The following day, during cross-examination of Lewis, defense counsel sought to impeach Lewis with a prior inconsistent statement regarding Kim's purpose in coming to Lewis's home on February 23, 2012. Previously, Lewis told an investigating officer that he felt threatened by Kim and that Kim was attempting to enter the house to "get at" Jimenez. Lewis testified at trial, however, that he initially did not think that Kim would attack him and that Kim did not mean to harm Jimenez but only to "retrieve her." During this line of questioning, the court asked both counsel to approach the bench; defense counsel was instructed to tell Kim to "stop making faces":

THE COURT: You're going to have to tell your client to stop making faces. He's doing things like that where I'm going to - I'm going to say something in front of the jury.
[DEFENSE COUNSEL]: He's a very emotional man.
THE COURT: There's something wrong with him.
[DEFENSE COUNSEL]: He's upset.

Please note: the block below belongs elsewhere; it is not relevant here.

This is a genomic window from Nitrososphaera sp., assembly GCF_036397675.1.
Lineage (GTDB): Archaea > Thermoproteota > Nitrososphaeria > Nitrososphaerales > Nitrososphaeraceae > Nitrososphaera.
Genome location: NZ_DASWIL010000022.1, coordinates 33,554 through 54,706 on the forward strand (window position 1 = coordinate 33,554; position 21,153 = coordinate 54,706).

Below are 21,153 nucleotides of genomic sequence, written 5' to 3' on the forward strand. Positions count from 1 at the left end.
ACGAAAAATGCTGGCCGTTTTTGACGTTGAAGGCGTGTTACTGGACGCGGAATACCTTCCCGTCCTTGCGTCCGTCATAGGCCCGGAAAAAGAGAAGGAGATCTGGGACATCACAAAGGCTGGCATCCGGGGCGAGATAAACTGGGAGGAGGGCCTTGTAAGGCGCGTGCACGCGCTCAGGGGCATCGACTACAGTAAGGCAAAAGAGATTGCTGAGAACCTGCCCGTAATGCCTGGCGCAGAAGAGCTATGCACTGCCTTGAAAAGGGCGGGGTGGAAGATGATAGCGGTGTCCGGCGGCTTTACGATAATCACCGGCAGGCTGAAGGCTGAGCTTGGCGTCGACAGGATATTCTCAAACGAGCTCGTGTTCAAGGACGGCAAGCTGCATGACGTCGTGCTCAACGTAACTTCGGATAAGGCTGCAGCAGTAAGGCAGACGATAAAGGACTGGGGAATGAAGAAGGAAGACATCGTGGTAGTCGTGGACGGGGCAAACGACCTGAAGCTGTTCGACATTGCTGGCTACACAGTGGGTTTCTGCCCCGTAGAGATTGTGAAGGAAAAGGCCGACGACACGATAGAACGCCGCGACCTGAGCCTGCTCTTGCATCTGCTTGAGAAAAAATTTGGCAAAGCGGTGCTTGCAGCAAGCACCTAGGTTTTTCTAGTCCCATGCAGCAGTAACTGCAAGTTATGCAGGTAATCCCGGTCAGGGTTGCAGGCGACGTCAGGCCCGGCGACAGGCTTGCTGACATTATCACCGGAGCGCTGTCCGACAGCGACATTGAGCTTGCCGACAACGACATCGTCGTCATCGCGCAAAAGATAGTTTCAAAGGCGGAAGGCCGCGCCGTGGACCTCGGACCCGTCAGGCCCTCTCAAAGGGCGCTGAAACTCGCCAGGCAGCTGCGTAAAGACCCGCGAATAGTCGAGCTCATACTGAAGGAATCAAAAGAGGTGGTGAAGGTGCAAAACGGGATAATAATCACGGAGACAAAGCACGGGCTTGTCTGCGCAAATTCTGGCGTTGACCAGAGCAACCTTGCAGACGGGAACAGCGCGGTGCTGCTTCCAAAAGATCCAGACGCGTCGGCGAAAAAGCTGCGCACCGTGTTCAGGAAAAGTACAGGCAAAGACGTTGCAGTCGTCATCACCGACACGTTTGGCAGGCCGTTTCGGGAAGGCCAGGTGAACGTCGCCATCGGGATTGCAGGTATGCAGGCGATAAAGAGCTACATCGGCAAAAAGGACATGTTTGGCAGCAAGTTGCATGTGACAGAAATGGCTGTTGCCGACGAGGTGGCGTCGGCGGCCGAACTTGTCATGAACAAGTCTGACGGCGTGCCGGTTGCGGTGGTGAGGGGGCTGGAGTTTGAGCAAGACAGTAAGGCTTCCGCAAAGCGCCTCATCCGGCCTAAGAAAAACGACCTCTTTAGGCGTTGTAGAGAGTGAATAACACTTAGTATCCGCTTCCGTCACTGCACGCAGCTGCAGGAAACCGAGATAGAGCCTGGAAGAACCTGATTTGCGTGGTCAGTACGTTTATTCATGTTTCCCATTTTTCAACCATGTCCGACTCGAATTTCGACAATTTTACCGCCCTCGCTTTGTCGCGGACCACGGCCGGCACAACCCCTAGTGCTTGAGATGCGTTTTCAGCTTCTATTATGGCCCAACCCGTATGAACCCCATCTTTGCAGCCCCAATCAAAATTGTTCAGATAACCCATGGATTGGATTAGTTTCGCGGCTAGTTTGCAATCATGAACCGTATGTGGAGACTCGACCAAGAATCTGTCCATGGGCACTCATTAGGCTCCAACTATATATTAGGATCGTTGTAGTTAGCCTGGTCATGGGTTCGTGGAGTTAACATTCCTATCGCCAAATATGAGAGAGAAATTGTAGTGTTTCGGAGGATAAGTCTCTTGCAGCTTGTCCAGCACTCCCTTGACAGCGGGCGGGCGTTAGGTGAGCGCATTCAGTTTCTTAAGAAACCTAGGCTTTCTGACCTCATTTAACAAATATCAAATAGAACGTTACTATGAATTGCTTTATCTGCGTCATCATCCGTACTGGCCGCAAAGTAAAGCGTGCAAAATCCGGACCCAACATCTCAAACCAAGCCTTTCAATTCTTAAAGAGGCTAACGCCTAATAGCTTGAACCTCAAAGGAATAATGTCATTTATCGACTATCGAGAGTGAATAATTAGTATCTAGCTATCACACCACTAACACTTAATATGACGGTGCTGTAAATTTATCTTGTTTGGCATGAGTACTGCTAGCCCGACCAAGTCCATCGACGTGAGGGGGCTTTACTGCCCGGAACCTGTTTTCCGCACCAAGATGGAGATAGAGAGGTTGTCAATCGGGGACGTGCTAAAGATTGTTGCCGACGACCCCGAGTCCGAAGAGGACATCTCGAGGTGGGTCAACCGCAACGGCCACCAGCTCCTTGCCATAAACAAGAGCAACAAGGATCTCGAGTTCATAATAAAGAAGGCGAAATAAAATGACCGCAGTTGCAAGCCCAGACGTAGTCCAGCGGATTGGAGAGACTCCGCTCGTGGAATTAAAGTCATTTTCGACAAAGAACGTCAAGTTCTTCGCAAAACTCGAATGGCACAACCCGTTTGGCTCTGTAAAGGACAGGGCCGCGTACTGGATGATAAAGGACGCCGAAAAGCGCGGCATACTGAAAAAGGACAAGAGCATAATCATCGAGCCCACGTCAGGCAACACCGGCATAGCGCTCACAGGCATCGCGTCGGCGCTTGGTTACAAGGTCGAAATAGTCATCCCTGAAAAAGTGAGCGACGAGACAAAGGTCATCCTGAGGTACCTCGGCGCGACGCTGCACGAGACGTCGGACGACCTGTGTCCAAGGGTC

THE COURT: No, people are upset, but they, you know, they don't do this. You tell him I'm going to tell him as soon as the jury leaves if he does that again I'm going to say it in front of the jury.

         Defense counsel continued questioning Lewis regarding the incident and asked Lewis whether he had mentioned earlier in his testimony that Kim made a fist with the hand that he stuck through the door; Lewis confirmed that was his testimony. Defense counsel then proceeded to question Lewis regarding a preexisting injury that caused the index fingers on Kim's hands to be different in size. After the prosecution made an objection, the court excused Lewis and the jury, and the court immediately spoke to Kim regarding his behavior.

THE COURT: . . .
Mr. Kim.
THE COURT: You can not [sic] be making faces in front of the jury, shaking your head or something. That is inappropriate. Defendants do not act that way, most of them know better and I warned you yesterday.
THE COURT: You're doing it again today. After I --some part of the testimony by Mr. Lewis you said you put up your fingers and tried to get your lawyer's attention.
THE DEFENDANT: Yes, ma'am, I did that.
THE COURT: I think what you may have been trying to imply is that it's so wrong I need to ...